US v. Jack Knight
UNPUBLISHED PER CURIAM OPINION filed. Originating case number: 1:15-cr-00393-CCE-1 Copies to all parties and the district court. . [16-4334]
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UNITED STATES COURT OF APPEALS
FOR THE FOURTH CIRCUIT
UNITED STATES OF AMERICA,
Plaintiff - Appellee,
JACK GRIFFIN KNIGHT,
Defendant - Appellant.
Appeal from the United States District Court for the Middle District of North Carolina, at
Greensboro. Catherine C. Eagles, District Judge. (1:15-cr-00393-CCE-1)
Submitted: April 11, 2017
Decided: April 19, 2017
Before MOTZ, KING, and AGEE, Circuit Judges.
Affirmed by unpublished per curiam opinion.
Daniel M. Blau, HALE BLAU & SAAD, ATTORNEYS AT LAW, PC, Raleigh, North
Carolina, for Appellant. Ripley Rand, United States Attorney, Eric L. Iverson, Assistant
United States Attorney, Greensboro, North Carolina, for Appellee.
Unpublished opinions are not binding precedent in this circuit.
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Jack Knight pled guilty to receiving child pornography, in violation of 18 U.S.C.
§ 2252A(a)(2)(A), (b)(1) (2012). The district court imposed a downward variance sentence
of 87 months’ incarceration. Knight appeals his conviction and sentence, arguing that the
district court erred in failing to ensure that a sufficient factual basis supported his plea, as
required by Fed. R. Crim. P. 11(b)(3), and that his sentence is substantively unreasonable.
Knight first argues that, while the record provides a sufficient factual basis to
establish that he knowingly possessed child pornography, the record does not provide a
sufficient basis to establish that he knowingly received it. Because Knight did not seek to
withdraw his guilty plea, we review this Federal Rule of Criminal Procedure 11 issue for
plain error. United States v. Aplicano-Oyuela, 792 F.3d 416, 422 (4th Cir. 2015). “In order
to satisfy the plain error standard [Knight] must show: (1) an error was made; (2) the error
is plain; and (3) the error affects [his] substantial rights.” United States v. Massenburg,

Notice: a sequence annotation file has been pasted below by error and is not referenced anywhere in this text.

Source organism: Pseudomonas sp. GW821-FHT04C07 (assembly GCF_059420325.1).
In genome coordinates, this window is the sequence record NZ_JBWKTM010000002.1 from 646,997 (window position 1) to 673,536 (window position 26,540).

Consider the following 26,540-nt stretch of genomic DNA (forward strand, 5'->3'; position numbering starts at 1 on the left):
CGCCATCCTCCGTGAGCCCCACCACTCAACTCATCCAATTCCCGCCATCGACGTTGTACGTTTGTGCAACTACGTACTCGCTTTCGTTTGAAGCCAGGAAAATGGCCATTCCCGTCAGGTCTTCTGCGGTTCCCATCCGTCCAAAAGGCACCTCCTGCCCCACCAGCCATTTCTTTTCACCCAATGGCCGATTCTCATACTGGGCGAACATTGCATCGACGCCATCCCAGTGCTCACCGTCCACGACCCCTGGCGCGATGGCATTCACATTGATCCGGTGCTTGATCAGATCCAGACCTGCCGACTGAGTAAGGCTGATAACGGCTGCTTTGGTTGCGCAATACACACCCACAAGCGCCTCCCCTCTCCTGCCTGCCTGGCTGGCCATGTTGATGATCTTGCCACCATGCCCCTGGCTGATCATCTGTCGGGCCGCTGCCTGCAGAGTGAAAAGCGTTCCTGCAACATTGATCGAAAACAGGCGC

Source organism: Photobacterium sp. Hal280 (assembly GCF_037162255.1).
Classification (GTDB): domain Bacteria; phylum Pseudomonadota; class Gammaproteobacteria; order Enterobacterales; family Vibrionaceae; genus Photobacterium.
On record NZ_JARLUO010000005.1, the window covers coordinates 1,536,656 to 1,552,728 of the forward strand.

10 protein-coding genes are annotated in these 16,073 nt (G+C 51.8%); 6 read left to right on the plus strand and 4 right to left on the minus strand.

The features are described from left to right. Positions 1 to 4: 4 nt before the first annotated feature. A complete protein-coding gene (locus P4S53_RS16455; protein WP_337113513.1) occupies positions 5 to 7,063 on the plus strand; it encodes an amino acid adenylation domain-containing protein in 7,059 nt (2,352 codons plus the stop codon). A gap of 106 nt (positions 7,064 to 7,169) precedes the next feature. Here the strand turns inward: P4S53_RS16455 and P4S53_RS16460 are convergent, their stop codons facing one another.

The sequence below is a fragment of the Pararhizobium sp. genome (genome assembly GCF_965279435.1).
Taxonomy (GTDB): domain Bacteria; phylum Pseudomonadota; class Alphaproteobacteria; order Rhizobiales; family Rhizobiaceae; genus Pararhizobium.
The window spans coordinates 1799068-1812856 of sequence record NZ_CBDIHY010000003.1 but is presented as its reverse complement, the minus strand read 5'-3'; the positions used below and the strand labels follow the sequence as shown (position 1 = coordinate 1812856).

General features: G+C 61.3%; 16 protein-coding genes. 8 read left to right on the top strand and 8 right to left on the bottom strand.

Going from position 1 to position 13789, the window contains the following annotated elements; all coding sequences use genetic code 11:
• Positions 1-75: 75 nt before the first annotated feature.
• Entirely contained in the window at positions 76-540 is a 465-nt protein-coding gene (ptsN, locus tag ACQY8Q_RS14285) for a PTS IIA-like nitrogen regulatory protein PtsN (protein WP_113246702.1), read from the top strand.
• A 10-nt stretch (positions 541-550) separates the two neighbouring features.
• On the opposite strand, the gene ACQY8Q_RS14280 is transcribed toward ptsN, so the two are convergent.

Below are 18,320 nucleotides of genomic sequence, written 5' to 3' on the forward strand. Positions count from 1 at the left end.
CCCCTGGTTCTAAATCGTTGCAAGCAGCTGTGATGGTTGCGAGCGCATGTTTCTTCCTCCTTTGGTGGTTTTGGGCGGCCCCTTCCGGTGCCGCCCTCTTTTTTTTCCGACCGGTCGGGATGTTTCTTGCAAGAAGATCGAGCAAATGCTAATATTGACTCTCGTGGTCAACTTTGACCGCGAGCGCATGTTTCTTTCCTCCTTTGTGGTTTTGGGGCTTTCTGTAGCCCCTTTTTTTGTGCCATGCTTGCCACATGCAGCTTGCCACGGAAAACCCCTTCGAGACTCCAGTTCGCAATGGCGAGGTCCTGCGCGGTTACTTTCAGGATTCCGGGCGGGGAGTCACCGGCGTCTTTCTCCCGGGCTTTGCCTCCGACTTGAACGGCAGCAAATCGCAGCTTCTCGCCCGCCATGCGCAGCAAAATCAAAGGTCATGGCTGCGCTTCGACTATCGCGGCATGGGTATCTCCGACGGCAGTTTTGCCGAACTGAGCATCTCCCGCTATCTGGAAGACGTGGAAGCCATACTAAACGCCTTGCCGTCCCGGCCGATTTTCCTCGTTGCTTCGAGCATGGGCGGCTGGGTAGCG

564 F.3d 337, 342-43 (4th Cir. 2009). “Before entering judgment on a guilty plea, the court
must determine that there is a factual basis for the plea.” Fed. R. Crim. P. 11(b)(3); see
United States v. Ketchum, 550 F.3d 363, 366 (4th Cir. 2008). “The trial court has wide
discretion in determining whether a factual basis exists.” United States v. Morrow, 914
F.2d 608, 611 (4th Cir. 1990).
To convict Knight of receiving child pornography in violation of 18 U.S.C.
§ 2252A(a)(2)(A), the government would have to prove that he “knowingly
receive[d] . . . child pornography that has been mailed, or using any means or facility of
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interstate or foreign commerce shipped or transported in or affecting interstate or foreign
commerce by any means, including by computer.” 18 U.S.C. § 2252A(a)(2)(A). The
presentence report, which the district court adopted as the factual basis for the plea,
provided that Knight’s laptop and compact discs contained hundreds of images and videos
of child pornography. Investigators found images in Knight’s downloads folder, which
supports the finding that he downloaded the images from the internet. Furthermore, several
of the images and videos were known to have been created outside the United States and
in states other than North Carolina, where Knight resided, supporting the finding that the
child pornography had been transported through interstate or foreign commerce.
Therefore, we conclude that the district court did not err in finding that a sufficient factual
basis supported Knight’s plea.
Knight next argues that his sentence is substantively unreasonable. We review a
defendant’s sentence “under a deferential abuse-of-discretion standard.” Gall v. United
States, 552 U.S. 38, 41 (2007). Because Knight does not assert any procedural sentencing
error, we review only the substantive reasonableness of the sentence, considering “the
totality of the circumstances to see whether the sentencing court abused its discretion in
concluding that the sentence it chose satisfied the standards set forth in [18 U.S.C.]
§ 3553(a) [(2012)].” United States v. Gomez-Jimenez, 750 F.3d 370, 383 (4th Cir. 2014)
(internal quotation marks omitted). “Any sentence that is within or below a properly
calculated Guidelines range is presumptively reasonable.” United States v. Louthian, 756
F.3d 295, 306 (4th Cir. 2014). Our review leads us to conclude that nothing in the record
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rebuts the presumption of reasonableness accorded Knight’s below-Guidelines sentence.
Accordingly, we affirm the district court’s judgment. We dispense with oral
argument because the facts and legal contentions are adequately presented in the materials
before this court and argument would not aid the decisional process.
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